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(THE CONVERSATION) For more than a decade, one of the greatest stories in American religion has been the rise of the “nones”, a general term for people who do not identify with a specific faith. People not affiliated with religion now make up just over a quarter of the US population.
While the Nones include agnostics and atheists, most people in this category retain a belief in God or a higher power. Many describe themselves as “spiritual but not religious” or “SBNR,” as researchers call them.
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Like a professor of theology at Unitary Universalist and multi-religious seminar, I meet many students who fit into the SBNR mould. They study to become chaplains, interreligious ministers and social activists. But they may be surprised how much they resemble some Protestants who lived five centuries ago – some of the so-called radical reformers who separated from Martin Luther’s Reformation.
Spiritual but not religious
Academics are concerned about the slippery definitions of “spiritual” and “religious”. What the average person tends to mean by “spiritual” is seeking or experiencing a connection to a greater reality, however they understand it. Meanwhile, “religious” often means belonging to a group with specific doctrines and rituals.
The spiritual but not religious are independent researchersmany of whom pray, meditate, practice yoga and other spiritual practices outside the confines of a particular tradition.
the theologian Linda Mercadante spent several years interviewing SBNRs. In his book “Belief without bordersshe identifies some common values. SBNRs tend to be individualistic, relying on their own experience and intuition as their guide. They reject claims that a religion contains ultimate and exclusive truth, but they also believe that religions possess wisdom and offer “many paths at the same peak.
The repudiation of “organized religion” as a bastion of dogmatism and moral hypocrisy is common among SBNRs. Often they explicitly reject what they understand to be central Christian beliefs. They don’t welcome a message that God loves them but will send them to hell for not accepting Jesus. But many continue to experiment with rituals and prayers that draw inspiration from established religions, including Christianity.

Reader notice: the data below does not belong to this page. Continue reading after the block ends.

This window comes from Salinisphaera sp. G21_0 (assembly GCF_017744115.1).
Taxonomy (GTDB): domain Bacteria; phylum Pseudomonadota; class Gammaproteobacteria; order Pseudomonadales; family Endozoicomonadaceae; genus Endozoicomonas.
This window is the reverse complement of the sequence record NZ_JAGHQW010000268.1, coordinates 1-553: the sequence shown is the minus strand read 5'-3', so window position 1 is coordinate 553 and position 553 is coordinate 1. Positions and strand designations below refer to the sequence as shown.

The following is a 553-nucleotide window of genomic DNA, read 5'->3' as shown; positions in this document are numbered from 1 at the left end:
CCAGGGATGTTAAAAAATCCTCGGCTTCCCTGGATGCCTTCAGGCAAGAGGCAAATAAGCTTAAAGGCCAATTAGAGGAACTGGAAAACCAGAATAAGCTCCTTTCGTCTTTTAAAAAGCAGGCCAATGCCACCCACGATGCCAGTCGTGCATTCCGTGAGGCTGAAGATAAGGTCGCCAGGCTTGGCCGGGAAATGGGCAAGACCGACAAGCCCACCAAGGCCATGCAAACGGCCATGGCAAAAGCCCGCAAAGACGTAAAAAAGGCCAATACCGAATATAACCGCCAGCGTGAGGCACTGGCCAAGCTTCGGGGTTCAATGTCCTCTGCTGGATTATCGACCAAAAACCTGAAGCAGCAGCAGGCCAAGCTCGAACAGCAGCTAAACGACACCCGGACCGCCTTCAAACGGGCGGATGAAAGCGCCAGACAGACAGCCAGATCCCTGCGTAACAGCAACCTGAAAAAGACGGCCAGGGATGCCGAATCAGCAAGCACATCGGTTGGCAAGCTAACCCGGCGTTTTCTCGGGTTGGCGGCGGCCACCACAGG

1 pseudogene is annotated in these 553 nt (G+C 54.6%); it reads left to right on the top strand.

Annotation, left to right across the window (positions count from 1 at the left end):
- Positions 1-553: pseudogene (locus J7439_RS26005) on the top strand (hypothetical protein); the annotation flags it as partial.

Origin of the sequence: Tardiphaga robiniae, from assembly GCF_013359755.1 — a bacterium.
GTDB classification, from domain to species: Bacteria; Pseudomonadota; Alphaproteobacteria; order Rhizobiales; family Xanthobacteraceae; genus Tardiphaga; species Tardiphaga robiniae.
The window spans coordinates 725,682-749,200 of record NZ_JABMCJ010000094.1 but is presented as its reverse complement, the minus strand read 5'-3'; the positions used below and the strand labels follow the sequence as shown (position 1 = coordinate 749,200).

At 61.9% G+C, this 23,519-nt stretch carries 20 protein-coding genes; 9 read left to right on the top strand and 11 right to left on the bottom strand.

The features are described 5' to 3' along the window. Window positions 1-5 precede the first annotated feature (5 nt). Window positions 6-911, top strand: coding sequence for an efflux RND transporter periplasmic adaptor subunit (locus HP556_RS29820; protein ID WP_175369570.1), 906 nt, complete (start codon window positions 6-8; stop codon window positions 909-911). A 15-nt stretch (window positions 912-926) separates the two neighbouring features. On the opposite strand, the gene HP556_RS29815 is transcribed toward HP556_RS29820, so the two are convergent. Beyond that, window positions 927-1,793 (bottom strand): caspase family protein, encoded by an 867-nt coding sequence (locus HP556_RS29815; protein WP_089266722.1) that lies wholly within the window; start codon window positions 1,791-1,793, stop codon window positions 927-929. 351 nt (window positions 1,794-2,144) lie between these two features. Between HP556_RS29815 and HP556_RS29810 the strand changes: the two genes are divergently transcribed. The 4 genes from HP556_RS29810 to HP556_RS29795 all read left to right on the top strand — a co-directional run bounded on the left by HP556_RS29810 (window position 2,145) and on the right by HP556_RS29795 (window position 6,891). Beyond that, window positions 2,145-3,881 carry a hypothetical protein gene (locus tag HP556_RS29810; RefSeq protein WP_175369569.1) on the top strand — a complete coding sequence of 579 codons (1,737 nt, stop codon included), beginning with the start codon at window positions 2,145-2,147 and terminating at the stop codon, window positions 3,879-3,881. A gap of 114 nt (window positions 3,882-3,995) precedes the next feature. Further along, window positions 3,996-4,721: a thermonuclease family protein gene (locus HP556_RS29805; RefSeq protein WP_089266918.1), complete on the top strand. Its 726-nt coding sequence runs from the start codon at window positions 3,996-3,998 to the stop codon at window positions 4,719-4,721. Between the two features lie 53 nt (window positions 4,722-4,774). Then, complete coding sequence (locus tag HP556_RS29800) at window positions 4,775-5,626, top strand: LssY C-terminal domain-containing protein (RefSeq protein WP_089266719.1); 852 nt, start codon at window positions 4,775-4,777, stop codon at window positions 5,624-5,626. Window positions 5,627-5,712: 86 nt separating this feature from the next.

In 1528, Lutheran pastor Sebastien Frank decided he had had enough of organized religion. Deeply troubled by the moral failings of professing Christians, he resigned his pulpit.
The Protestant Reformation had recently divided Western European Christians into various factions, pitting Roman Catholics against Lutherans, Zwinglians – whose influence lives on in Reformed churches today – and anabaptists, which practiced adult baptism. They couldn’t all be right, so Franck concluded that they had to everything is wrong.
Frank declared that the true church was the invisible brotherhood of people who were instructed, not by the pope or the Bible, but by divine spark in. He became a leading figure in a form of radical Protestantism that scholars would later call the “Spiritualists” Where “spiritual reformers”. This diverse cast of characters downplayed or dismissed the trappings of religion, such as rituals and sacraments. What really counted was each person’s direct encounter with God.
Hans Deckwhich is sometimes considered the first Spiritualist, described this experience as the “inner word” speaking from within a person’s soul. “The Word of God is already with you before you seek it”, he wrote. Unlike typical Protestants, Denck and other spiritualists viewed the Bible as redundant. Its purpose was to confirm what the believer already knew from the bottom of his heart.
Because the Word within resided in all human beings, some spiritualists held that salvation was not limited to Christians.
“Consider Your Brothers” wrote Frank, “all…who fear God and do righteousness,” even those who have never heard of Christ. There was no need to send missionaries to other nations. They already had the Holy Spirit to teach and “baptize” them spiritually.
Partly because of persecution and partly because of their emphasis on the individual, Spiritualists rarely formed structured communities. Today, they are mostly forgotten outside of Church history lessons. But their influence shaped the foundation of quakerisma branch of Christianity which to this day seeks the direction of the interior light.
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What’s old is new again
The parallels between Protestant spiritualists and many contemporary SBNRs can be striking. Both are repelled by ethical deficiencies and the exclusivism of religious communities. Both emphasize the individual’s responsibility to follow their own spiritual quest. Both believe that authentic experience of God or ultimate reality is available to all, regardless of their specific beliefs. While Franck and Denck used the first printing press to spread their message, today a spiritual teacher can record a podcast or YouTube video.
But it is important to point out that the Spiritualists were still resolutely Christian. Unlike most SBNRs, they viewed Jesus Christ as the authoritative revealer of truth. Some thought he would soon return to Earth to his second coming and awaited with as much expectation as any end-times-focused fundamentalist does today. They may have seen other religions as valid avenues, but they did not turn to them as resources for spiritual practice.
Even so, spiritualists demonstrate that SBNR values and attitudes are far from a new development. They struggled with similar difficulties in religion and found similar answers. As the spiritually independent continue to seek wisdom and meaning, they can find good company in the radical reformers of a bygone era.
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